You could ask: why are occult truths reported today? The previous method used by the esoteric schools was to keep them in small groups. This method is still used by the occultists of the “right”. Whoever has experience and can read the signs of the times, however, knows that this is no longer correct. And the fact that it is no longer correct is the reason for the origin of the theosophical world movement. What is most developed in our times is understanding. We thank the advances in industry and technology to our combining thinking with the senses. This understanding, or intellectualism, celebrated its greatest triumphs in the 19th century. Intellectual thinking has never been so strongly developed as it is today. I said that the oriental wise men possessed an ancient wisdom, but it was in a completely different form than that of today's thinking. The great teachers of the Orient did not have this cleverness of logical thinking, this pure logic; they didn't need it. Therefore it was difficult to understand them. They had intuition, inner vision. True intuition is not acquired through logical thinking; rather a truth appears directly before the spirit of the person concerned. He knows it. It doesn't need to be proven to him.
The Teachers of the theosophical movement now have the right to impart a certain part of this esoteric wisdom. We have the right to clothe in the modern form of thinking the wisdom that has been imparted to us in the form of intuition. Thought is a force like electricity, like steam power, like the power of heat. And whoever receives the thoughts that are taught within the theosophical movement and devotes himself to them without being mistrustful from the start, in him these thoughts are a force. The listeners don't realize it at first; the seed begins to grow later. No theosophical teacher asks anything more than to be heard. He doesn't demand blind faith, only listening. Neither believing acceptance nor unbelieving rejection are correct standpoints. The listener should only consider the thoughts conveyed to him, free from belief or doubt, free from Yes or No. He must be “neutral” and allow the teachings to work “on probation”. Whoever does this has not only thoughts flowing into him, but also a spiritual power that acts.
People find the easiest access through thinking because Western European culture has developed this capacity to such an extent. Even the most faithful church-going Christians cannot imagine to what extent people believed earlier. This source of conviction no longer flows. Today we must fructify our thought in a completely different way. In the past spiritual communications had to be imparted in secret esoteric schools because thinking was not cultivated as it is today. Today we must combine spirituality with the force of thinking, by which we kindle the thoughts so they live. The spiritual speaker speaks in a different way to his listeners than does a common speaker. He speaks so that a kind of spiritual fluid, a spiritual force flows from him. The listener should be objective, without a Yes or No; he should live with this thought, meditate on it and let it work in him. Then a force will be lighted in him.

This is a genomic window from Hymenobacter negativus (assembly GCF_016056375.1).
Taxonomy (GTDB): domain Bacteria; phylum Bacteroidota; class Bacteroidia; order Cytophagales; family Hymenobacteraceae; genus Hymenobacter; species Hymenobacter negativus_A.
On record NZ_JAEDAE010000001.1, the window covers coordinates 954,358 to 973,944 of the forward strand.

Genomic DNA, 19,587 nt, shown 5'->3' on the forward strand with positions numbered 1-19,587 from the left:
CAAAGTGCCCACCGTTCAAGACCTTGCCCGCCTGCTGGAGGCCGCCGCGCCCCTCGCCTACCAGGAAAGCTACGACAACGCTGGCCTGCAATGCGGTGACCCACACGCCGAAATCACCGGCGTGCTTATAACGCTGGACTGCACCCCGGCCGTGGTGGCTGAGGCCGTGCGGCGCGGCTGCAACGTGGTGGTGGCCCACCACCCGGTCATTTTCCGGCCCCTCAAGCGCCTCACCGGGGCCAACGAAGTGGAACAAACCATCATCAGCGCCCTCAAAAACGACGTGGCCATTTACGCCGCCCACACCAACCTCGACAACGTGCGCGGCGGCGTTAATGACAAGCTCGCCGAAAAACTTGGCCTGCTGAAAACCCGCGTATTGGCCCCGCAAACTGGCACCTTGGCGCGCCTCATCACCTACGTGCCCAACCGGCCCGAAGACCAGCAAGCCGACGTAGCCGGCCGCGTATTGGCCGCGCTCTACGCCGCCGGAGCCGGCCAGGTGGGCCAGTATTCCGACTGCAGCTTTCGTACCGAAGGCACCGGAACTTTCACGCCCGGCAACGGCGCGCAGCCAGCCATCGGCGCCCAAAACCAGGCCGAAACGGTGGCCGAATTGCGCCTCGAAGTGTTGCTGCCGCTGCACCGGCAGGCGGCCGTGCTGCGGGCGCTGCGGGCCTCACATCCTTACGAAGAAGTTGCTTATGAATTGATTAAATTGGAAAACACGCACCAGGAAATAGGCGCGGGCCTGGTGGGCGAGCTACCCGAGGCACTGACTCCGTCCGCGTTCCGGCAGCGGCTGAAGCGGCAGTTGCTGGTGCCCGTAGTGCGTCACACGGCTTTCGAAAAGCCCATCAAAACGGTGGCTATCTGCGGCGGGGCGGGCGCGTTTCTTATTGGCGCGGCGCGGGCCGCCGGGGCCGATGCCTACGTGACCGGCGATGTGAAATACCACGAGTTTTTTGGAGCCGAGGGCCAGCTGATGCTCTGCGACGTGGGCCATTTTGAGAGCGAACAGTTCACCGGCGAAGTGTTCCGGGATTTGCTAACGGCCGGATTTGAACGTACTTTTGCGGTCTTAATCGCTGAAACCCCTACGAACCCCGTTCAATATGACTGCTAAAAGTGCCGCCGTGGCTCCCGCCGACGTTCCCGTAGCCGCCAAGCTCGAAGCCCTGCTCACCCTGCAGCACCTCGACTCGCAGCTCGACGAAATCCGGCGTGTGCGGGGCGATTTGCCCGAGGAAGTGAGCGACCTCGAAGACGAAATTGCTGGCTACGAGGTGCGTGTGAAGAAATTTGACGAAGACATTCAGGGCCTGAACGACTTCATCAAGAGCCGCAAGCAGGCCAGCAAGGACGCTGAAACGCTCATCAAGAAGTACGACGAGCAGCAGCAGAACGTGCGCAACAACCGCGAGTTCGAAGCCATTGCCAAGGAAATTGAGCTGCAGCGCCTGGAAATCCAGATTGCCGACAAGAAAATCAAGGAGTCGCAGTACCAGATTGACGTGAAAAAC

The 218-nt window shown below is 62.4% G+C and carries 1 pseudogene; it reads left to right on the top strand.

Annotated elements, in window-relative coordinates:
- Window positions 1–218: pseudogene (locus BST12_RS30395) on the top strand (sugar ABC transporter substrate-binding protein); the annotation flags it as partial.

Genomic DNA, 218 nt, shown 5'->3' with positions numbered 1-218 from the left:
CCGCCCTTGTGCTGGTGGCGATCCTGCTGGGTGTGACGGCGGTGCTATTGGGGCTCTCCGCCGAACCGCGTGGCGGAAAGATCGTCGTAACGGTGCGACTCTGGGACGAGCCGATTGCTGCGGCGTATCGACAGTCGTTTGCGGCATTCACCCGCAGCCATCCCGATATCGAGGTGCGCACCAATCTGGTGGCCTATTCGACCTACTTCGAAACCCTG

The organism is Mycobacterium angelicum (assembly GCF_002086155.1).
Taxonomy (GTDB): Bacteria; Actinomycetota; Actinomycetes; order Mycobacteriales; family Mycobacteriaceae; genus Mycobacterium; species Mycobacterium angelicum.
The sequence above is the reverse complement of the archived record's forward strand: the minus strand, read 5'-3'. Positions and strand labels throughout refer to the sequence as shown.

Today we must announce esoteric truths about the origin and evolution of the world in the form of European thinking and science. These lectures will describe in this way the conditions that preceded the formation of our earth. We will be led back to the most ancient times where, in the grayest light of dawn, those beings formed who later developed into human beings. We will be led to the stage where this human being was imbued with earthly forces, where he was surrounded by earthly matter, to the point where he now stands. We will learn and see the pre-earthly and earthly evolution of our world, and how Theosophy gives us an outlook into the future. We will see where the evolution of the world is going. We want to show all that without opposing the ideas of today's astronomers. If we develop the forces that slumber in us, we will see for ourselves the great goal to which we are heading: the acquisition of cosmological wisdom. We will consider this cosmological wisdom in the next lectures.